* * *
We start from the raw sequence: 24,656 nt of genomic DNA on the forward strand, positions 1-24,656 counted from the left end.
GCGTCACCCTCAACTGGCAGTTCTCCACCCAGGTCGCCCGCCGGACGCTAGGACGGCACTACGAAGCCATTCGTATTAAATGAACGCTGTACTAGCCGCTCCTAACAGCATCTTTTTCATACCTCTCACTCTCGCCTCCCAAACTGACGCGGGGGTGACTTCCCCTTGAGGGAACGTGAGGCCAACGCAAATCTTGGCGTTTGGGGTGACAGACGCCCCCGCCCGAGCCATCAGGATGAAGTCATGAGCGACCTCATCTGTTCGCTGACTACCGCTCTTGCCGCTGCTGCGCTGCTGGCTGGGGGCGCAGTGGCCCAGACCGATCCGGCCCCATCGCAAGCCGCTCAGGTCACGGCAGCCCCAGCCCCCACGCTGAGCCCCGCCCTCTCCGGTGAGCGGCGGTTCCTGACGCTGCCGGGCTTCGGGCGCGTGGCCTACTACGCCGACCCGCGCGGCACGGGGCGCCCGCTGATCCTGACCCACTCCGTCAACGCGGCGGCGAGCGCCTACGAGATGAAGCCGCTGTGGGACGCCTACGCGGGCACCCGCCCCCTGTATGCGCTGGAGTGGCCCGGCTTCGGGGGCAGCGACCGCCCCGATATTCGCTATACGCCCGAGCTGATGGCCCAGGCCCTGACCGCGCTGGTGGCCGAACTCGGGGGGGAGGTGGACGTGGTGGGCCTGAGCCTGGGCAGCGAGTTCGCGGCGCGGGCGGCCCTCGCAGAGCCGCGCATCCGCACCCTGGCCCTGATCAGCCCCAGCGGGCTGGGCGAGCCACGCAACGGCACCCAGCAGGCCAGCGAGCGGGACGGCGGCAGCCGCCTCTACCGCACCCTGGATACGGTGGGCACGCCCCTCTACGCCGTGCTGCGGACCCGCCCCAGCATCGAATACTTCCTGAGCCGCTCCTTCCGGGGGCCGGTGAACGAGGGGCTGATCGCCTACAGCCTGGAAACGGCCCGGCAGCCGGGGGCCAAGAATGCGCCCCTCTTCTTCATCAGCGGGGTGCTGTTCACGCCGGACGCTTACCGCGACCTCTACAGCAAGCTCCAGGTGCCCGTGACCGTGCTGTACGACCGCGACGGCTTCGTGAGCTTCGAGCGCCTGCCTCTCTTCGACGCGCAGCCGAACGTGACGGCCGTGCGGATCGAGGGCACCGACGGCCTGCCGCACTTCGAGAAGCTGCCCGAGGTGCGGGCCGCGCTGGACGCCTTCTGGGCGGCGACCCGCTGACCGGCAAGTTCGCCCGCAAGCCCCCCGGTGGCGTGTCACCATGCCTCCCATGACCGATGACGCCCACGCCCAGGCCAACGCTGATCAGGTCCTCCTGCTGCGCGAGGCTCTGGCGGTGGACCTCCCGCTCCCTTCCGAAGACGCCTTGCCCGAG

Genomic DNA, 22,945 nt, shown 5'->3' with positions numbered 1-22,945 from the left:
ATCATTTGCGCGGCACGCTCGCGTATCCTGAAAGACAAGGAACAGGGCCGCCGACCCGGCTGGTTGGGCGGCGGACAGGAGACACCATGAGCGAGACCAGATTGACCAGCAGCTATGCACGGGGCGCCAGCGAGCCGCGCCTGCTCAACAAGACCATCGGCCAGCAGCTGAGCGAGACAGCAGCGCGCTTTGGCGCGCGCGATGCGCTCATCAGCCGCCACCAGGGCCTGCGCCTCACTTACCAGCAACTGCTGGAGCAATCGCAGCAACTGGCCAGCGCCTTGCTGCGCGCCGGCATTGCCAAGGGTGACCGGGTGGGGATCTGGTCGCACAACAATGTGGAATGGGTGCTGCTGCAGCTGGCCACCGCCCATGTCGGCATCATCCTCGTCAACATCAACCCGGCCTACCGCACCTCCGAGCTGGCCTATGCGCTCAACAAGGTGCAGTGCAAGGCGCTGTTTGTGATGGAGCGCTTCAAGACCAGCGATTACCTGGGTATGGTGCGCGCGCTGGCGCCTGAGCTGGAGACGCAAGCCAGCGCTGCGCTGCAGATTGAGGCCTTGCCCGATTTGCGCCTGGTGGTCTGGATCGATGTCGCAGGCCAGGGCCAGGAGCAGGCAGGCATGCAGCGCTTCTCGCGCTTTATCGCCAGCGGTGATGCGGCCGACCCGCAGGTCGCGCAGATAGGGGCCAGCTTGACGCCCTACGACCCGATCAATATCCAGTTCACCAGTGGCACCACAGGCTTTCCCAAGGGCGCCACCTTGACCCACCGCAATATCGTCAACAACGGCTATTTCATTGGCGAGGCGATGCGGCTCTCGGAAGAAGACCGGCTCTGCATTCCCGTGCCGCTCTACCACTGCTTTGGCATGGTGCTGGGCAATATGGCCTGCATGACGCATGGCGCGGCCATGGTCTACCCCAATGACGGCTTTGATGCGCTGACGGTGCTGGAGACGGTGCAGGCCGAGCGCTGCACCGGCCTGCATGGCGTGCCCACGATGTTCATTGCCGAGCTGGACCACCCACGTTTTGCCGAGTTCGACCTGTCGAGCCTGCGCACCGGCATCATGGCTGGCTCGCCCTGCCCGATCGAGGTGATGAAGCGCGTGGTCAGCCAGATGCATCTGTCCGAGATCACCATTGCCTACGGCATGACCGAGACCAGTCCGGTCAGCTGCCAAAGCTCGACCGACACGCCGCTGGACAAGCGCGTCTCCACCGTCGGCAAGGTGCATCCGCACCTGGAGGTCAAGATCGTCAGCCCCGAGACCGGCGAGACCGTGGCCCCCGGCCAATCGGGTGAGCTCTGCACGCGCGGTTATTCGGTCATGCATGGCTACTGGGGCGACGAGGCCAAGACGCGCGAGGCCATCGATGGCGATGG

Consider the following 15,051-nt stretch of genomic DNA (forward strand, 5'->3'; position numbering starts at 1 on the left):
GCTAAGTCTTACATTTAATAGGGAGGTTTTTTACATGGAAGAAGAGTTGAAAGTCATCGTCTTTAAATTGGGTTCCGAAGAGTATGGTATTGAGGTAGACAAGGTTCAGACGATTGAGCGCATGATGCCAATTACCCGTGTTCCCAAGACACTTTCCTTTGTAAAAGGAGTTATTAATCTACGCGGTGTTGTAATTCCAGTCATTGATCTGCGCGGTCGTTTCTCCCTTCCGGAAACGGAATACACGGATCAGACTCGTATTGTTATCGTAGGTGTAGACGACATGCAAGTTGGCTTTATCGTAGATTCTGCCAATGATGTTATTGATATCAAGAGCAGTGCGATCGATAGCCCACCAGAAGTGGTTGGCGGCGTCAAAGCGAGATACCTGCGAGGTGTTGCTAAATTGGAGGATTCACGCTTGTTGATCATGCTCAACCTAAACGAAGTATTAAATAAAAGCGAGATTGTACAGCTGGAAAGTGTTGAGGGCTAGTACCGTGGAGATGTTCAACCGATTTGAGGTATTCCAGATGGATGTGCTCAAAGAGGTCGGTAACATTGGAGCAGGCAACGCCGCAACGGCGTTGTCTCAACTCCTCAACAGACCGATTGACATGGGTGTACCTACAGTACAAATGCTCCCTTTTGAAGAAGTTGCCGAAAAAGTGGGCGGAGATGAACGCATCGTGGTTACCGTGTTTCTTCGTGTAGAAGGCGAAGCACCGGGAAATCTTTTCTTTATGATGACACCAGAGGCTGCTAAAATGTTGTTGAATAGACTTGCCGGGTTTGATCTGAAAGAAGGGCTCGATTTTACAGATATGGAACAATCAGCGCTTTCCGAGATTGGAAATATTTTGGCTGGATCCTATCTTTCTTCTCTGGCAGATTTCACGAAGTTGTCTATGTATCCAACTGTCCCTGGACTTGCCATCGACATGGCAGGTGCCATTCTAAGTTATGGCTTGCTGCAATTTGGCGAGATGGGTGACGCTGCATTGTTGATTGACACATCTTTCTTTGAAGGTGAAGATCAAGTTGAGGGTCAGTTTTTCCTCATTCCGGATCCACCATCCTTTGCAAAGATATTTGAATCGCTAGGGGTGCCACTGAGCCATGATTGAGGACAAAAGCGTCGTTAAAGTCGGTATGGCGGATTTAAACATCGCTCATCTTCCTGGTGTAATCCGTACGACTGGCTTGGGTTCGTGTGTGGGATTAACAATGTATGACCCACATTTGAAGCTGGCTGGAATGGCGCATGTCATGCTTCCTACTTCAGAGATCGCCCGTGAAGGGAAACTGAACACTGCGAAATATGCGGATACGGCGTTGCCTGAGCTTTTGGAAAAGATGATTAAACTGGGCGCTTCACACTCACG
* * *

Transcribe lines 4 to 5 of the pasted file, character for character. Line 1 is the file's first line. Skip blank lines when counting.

ATCATTTGCGCGGCACGCTCGCGTATCCTGAAAGACAAGGAACAGGGCCGCCGACCCGGCTGGTTGGGCGGCGGACAGGAGACACCATGAGCGAGACCAGATTGACCAGCAGCTATGCACGGGGCGCCAGCGAGCCGCGCCTGCTCAACAAGACCATCGGCCAGCAGCTGAGCGAGACAGCAGCGCGCTTTGGCGCGCGCGATGCGCTCATCAGCCGCCACCAGGGCCTGCGCCTCACTTACCAGCAACTGCTGGAGCAATCGCAGCAACTGGCCAGCGCCTTGCTGCGCGCCGGCATTGCCAAGGGTGACCGGGTGGGGATCTGGTCGCACAACAATGTGGAATGGGTGCTGCTGCAGCTGGCCACCGCCCATGTCGGCATCATCCTCGTCAACATCAACCCGGCCTACCGCACCTCCGAGCTGGCCTATGCGCTCAACAAGGTGCAGTGCAAGGCGCTGTTTGTGATGGAGCGCTTCAAGACCAGCGATTACCTGGGTATGGTGCGCGCGCTGGCGCCTGAGCTGGAGACGCAAGCCAGCGCTGCGCTGCAGATTGAGGCCTTGCCCGATTTGCGCCTGGTGGTCTGGATCGATGTCGCAGGCCAGGGCCAGGAGCAGGCAGGCATGCAGCGCTTCTCGCGCTTTATCGCCAGCGGTGATGCGGCCGACCCGCAGGTCGCGCAGATAGGGGCCAGCTTGACGCCCTACGACCCGATCAATATCCAGTTCACCAGTGGCACCACAGGCTTTCCCAAGGGCGCCACCTTGACCCACCGCAATATCGTCAACAACGGCTATTTCATTGGCGAGGCGATGCGGCTCTCGGAAGAAGACCGGCTCTGCATTCCCGTGCCGCTCTACCACTGCTTTGGCATGGTGCTGGGCAATATGGCCTGCATGACGCATGGCGCGGCCATGGTCTACCCCAATGACGGCTTTGATGCGCTGACGGTGCTGGAGACGGTGCAGGCCGAGCGCTGCACCGGCCTGCATGGCGTGCCCACGATGTTCATTGCCGAGCTGGACCACCCACGTTTTGCCGAGTTCGACCTGTCGAGCCTGCGCACCGGCATCATGGCTGGCTCGCCCTGCCCGATCGAGGTGATGAAGCGCGTGGTCAGCCAGATGCATCTGTCCGAGATCACCATTGCCTACGGCATGACCGAGACCAGTCCGGTCAGCTGCCAAAGCTCGACCGACACGCCGCTGGACAAGCGCGTCTCCACCGTCGGCAAGGTGCATCCGCACCTGGAGGTCAAGATCGTCAGCCCCGAGACCGGCGAGACCGTGGCCCCCGGCCAATCGGGTGAGCTCTGCACGCGCGGTTATTCGGTCATGCATGGCTACTGGGGCGACGAGGCCAAGACGCGCGAGGCCATCGATGGCGATGG

Consider the following 15,051-nt stretch of genomic DNA (forward strand, 5'->3'; position numbering starts at 1 on the left):